Ohio Governor John Kasich announced on Tuesday (6 December) that he is advising state electors not to vote for him instead of President-elect Donald Trump. Kasich, who ran as a Republican candidate against Trump, made his comments a day after a Texas "faithless" elector declared he will not vote for the president-elect and will instead vote for another Republican such as Kasich.
The Ohio governor told The Associated Press that he is no longer a presidential candidate and that Trump has won the election. "The country is divided and there are certainly raw emotions on both sides stemming from the election," Kasich said.
"But this approach, as well-meaning as it is, will only serve to further divide our nation when unity is what we need," he continued in a statement. "The election is over. Now is the time for all of us to come together as Americans."
Trump won the Electoral College during the 8 November presidential election, nabbing 306 electoral votes to Hillary Clinton's 232. Clinton, however, easily won the popular vote and at the latest count leads Trump by about 2.5 million votes. In the US, presidents are elected by the Electoral College and not by popular vote.
Electors are bound to vote for candidates in their parties but are permitted to vote according to their conscience. A number of Democratic electors from Colorado and Washington, who go by the name of Hamilton Electors, are trying to get electors from both parties to unite behind another Republican candidate, AP noted.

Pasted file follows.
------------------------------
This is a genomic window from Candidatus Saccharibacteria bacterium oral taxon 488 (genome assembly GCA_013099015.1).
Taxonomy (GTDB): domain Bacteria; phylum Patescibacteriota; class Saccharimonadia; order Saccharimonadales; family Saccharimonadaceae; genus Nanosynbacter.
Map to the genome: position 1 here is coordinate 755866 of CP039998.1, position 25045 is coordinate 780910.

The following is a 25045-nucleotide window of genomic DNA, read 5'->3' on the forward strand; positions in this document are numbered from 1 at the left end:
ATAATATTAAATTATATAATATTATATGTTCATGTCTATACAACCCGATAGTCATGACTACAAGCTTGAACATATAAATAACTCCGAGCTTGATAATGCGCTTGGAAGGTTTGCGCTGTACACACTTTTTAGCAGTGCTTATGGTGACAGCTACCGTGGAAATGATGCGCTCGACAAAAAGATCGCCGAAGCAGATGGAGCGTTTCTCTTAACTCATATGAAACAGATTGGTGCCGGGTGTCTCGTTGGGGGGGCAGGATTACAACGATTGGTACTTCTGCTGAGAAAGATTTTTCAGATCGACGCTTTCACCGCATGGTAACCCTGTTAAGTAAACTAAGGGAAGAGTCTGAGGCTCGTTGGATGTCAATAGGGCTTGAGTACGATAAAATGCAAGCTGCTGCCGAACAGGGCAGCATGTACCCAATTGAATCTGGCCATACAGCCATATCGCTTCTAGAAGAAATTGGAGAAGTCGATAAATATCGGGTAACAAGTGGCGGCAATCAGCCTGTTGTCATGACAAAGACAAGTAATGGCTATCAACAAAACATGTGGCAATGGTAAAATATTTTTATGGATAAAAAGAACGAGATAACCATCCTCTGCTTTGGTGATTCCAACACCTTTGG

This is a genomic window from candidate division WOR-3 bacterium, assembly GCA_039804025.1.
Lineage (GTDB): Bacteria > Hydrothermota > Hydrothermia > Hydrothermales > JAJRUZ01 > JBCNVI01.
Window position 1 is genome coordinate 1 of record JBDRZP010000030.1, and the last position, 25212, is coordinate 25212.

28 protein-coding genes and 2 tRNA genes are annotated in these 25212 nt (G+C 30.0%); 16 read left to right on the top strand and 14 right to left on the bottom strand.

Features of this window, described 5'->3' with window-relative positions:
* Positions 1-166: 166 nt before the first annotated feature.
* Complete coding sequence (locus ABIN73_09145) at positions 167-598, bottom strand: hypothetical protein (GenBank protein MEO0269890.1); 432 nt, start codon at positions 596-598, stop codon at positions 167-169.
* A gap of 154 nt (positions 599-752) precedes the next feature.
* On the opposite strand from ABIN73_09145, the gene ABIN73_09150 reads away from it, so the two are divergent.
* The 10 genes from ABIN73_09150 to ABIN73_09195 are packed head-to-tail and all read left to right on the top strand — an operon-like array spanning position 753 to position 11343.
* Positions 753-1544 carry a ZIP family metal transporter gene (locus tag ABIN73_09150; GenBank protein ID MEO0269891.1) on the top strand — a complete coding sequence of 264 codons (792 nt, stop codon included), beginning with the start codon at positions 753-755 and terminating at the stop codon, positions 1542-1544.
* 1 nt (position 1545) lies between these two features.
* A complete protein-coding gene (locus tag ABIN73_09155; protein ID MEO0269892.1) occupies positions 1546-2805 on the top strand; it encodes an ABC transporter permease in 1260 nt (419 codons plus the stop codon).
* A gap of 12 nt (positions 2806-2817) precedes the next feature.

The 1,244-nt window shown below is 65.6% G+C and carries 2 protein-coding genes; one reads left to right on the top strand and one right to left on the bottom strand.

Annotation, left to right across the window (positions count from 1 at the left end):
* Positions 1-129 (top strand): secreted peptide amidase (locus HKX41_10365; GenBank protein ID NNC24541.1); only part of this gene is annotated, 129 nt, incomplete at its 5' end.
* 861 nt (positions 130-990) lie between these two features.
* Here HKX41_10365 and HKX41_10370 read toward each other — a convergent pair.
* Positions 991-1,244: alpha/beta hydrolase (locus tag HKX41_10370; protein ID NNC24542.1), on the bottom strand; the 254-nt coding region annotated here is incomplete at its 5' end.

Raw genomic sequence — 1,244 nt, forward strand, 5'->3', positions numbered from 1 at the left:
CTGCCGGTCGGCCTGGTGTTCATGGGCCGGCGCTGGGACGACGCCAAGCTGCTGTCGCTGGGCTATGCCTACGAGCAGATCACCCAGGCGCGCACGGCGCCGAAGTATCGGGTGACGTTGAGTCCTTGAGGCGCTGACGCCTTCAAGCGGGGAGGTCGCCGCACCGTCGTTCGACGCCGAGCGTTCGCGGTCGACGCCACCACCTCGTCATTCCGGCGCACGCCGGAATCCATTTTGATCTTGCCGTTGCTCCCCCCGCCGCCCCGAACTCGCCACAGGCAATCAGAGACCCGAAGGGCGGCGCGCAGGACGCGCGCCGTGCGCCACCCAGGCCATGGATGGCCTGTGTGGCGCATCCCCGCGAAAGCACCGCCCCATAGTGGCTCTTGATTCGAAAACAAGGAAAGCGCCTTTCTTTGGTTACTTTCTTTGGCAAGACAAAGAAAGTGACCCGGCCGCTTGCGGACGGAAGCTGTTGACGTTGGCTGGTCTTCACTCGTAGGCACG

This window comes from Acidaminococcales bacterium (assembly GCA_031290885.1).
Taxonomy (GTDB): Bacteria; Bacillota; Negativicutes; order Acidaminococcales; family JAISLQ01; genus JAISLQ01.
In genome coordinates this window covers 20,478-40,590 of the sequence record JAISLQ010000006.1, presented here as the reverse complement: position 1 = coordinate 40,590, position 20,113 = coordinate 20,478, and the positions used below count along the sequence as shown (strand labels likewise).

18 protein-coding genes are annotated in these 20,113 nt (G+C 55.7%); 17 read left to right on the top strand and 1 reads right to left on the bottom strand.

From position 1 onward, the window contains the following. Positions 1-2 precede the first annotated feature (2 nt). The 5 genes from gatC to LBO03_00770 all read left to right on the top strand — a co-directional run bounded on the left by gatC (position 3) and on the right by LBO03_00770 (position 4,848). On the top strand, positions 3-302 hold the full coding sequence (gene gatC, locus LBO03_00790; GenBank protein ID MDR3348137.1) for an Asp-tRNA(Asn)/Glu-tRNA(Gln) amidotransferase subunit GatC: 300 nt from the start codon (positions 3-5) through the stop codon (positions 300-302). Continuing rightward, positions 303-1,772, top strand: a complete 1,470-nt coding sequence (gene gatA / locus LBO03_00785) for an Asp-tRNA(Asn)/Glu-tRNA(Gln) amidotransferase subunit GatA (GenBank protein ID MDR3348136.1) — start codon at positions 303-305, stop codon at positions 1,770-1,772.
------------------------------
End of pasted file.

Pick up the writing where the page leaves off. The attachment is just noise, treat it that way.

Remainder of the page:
On Monday (5 December), an elector from Texas announced in an op-ed for The New York Times that he will not vote for Trump. Christopher Suprun became the first Republican to publicly say he will not vote for the president-elect. In his piece, Suprun mentioned Kasich as a Republican he could throw his support behind.
Kasich left the Republican primary race in May after failing to win any states other than his home state of Ohio. The moderate governor continued to criticise Trump, refused to endorse him, boycotted the Republican National Convention in Cleveland and cast a symbolic write-in vote for US Senator John McCain of Arizona, AP reported. McCain, who has also been critical of Trump, was the GOP's 2008 nominee.